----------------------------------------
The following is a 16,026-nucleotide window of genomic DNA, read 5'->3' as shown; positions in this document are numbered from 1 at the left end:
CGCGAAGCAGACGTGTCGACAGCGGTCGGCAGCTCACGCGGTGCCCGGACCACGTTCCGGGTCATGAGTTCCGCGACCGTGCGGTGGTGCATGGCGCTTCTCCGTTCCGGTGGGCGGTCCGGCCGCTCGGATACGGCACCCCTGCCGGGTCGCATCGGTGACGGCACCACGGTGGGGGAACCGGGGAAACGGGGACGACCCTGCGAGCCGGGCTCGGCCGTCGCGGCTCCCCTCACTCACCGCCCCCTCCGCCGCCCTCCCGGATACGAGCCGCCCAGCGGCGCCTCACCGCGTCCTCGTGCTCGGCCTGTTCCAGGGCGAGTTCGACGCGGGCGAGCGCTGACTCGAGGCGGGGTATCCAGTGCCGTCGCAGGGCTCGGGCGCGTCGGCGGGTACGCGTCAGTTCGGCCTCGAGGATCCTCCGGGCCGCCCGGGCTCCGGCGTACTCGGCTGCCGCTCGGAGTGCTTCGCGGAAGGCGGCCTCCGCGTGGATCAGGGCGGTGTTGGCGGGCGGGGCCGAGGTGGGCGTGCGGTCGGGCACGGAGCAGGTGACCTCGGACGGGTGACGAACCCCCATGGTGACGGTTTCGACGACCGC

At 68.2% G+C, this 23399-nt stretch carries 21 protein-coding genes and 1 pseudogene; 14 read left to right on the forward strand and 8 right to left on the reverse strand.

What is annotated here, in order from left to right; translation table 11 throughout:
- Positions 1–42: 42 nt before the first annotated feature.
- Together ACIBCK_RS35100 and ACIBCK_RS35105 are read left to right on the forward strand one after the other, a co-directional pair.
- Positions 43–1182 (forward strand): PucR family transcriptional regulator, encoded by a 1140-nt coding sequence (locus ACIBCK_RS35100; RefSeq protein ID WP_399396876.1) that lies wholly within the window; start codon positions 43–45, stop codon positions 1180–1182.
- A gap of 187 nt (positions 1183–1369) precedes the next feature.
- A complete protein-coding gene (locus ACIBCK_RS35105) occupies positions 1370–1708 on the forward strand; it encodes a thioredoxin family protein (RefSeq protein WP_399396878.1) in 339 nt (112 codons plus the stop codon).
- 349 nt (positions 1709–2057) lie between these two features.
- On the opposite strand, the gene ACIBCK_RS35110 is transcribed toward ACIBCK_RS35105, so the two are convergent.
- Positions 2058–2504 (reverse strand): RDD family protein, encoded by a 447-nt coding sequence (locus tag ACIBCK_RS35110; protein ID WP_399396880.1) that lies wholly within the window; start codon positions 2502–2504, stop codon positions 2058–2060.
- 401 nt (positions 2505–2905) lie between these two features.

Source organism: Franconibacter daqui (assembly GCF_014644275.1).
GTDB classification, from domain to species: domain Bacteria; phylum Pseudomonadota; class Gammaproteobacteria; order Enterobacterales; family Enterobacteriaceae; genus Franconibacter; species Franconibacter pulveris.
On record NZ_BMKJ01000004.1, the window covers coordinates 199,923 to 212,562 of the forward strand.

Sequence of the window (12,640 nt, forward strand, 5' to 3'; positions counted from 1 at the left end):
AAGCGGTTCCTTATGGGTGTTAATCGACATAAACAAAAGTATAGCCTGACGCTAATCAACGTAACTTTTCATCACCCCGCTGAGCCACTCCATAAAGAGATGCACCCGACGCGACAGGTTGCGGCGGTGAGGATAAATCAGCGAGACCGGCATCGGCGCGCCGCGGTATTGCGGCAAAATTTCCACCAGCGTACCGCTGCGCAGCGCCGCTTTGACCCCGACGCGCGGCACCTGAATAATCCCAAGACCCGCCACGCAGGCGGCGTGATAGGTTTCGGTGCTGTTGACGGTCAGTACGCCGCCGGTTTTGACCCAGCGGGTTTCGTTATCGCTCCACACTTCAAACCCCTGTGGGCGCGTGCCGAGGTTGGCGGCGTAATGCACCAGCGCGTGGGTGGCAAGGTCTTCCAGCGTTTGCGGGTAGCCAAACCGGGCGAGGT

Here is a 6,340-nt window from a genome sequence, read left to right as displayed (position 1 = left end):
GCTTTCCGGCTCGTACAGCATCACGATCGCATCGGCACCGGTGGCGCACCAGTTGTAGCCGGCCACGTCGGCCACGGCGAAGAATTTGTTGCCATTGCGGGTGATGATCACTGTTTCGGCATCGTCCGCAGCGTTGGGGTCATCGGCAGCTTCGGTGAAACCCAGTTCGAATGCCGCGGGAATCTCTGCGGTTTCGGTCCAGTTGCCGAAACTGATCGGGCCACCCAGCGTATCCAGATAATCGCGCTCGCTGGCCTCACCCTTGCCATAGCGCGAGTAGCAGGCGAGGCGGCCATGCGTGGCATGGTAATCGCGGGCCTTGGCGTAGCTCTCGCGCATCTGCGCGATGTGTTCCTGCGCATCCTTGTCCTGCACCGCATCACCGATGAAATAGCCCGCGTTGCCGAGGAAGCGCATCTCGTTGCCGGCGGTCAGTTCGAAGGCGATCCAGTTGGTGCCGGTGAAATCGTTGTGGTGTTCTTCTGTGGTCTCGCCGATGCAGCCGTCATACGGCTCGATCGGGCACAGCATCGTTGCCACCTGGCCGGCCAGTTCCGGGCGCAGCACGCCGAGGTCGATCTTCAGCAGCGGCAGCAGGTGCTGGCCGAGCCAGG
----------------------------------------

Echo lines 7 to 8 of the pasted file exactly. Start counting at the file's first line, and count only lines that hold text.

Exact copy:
- Positions 43–1182 (forward strand): PucR family transcriptional regulator, encoded by a 1140-nt coding sequence (locus ACIBCK_RS35100; RefSeq protein ID WP_399396876.1) that lies wholly within the window; start codon positions 43–45, stop codon positions 1180–1182.
- A gap of 187 nt (positions 1183–1369) precedes the next feature.